7 Effective Tips for Feeling Good About your Body
When you feel good about your body, chances are you’ll feed good about other areas in your life, too. Feeling good is a state of being, and this vibration and energy in your body can act as a magnetic pull for the things you want in life. Unfortunately, not everyone is comfortable in their own skin, and self-esteem is a hard part of life to control. But hope isn’t lost. With the right routines and tactics, you can boost how you feel about your body. Here are seven tips for achieving better body image:
Hit the Gym
Numerous studies have demonstrated the power of exercise on both the mind and body. Even when the gym doesn’t offer the “instant gratification” that many people crave, it boosts endorphins and gives you that “feel good” sense of self. Ideally, you’ll set regular exercise goals and incorporate exercise into your daily lifestyle. Doing so allows you to reach your body goals and commit to positive and routine habits. And keep in mind that you don’t need a gym to start a healthy exercise regiment. Running in a local park or around your neighborhood, or following along with exercise videos on YouTube will also do the trick.
Indulge in the Spa
One of the best ways to leave your body and skin feeling great is to reward yourself with a trip to the spa. There are many areas of the spa that can rejuvenate the body, from chromotherapy to saunas to body massages. Many people are so busy with the daily conundrums of life that they don’t take a day to indulge themselves and pamper their bodies with a few hours of relaxation. Carve out some time to do just that.
Focus on Mental Health
Sometimes, perception can make all the difference in how you feel about your body. By working on your mental health, you can alter the way you perceive your body. After all, body image is both emotional and mental: the thoughts swimming through your mind when you look in the mirror are a direct correlation to your mental health. Practicing yoga, meditation, and journaling are all great ways to shift your thought process and look at yourself in a more positive light.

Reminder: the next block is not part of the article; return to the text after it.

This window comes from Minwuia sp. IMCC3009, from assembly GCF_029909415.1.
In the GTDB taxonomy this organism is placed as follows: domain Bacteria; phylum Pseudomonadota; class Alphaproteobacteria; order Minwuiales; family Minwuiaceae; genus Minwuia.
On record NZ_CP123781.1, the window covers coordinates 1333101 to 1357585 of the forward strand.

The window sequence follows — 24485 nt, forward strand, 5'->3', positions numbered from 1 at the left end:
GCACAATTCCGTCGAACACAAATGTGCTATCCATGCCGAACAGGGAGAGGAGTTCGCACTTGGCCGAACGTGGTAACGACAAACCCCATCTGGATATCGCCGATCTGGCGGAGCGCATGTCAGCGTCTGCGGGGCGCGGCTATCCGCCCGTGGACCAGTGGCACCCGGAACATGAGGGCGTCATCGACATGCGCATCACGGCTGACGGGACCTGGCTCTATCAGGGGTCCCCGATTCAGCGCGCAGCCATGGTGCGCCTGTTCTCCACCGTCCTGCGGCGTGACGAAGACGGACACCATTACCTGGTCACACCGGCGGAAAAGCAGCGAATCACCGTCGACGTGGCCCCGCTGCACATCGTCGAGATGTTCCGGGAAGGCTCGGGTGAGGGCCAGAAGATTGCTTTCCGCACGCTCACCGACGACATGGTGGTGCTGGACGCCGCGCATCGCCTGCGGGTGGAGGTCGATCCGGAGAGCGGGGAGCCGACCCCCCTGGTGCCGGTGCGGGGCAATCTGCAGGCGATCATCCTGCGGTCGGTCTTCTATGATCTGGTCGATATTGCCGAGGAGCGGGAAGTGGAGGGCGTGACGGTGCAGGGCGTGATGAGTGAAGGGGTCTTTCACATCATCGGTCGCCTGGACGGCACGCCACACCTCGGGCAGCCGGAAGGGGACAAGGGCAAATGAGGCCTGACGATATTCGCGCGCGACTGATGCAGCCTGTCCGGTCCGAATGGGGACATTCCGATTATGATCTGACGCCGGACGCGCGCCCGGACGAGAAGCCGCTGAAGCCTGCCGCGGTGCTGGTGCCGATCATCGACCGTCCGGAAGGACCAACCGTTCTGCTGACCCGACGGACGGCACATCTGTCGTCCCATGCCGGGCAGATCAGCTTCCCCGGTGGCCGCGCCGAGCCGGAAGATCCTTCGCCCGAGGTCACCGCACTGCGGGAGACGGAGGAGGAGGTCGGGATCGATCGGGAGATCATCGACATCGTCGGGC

Listen to Music
This tip may seem arbitrary, but it you’ve ever listened to a song that got you out of a funk, chances are you know exactly what this means. Love songs can put you in a romantic mood, while sad songs can make you feel like wallowing in bed. A study published in Frontiers in Psychology found that music can boost your mood, which is a great way to get your spirits back up when you aren’t feeling good about your self-image. So, do yourself a favor and listen to some upbeat tunes that get you moving around.
Remove Unwanted Hair
By 2025, the hair removal industry will be worth an estimated $3.4 billion. The fact is, removing unwanted hair can make your body feel clean and reduce the amount of maintenance you need to contribute to it regularly. When you remove your unwanted hair, you can boost your confidence and feel good in your own skin. Try hair removal products or laser hair removal services to achieve your desired results.
Check Out Art
On a daily basis, we are inundated with modern marketing images that depict what an “ideal” body looks like—from thin bodies to long hair and fair skin. But if you go through different art collections—particularly if you head to a museum—you’ll find that are a wide variety of different body types that have been celebrated through the ages and across all types of cultures. Fine art isn’t built around marketing a product; it’s built around showing and telling a real story, and this immersion can help you pivot the way you think about your own body.
When you’re in a funk and feeling unhappy with the way that you look (whether it’s momentarily or long-lasting), try practicing gratitude for the things that make you happy. After all, when you aren’t satisfied with your appearance, it’s easy to feel like nothing else is going well in your life, too. In this case, it helps to take a step back and reassess your situation. Furthermore, studies have shown that people who are grateful and who practice showing gratitude are more likely to take care of their mental and physical well-being.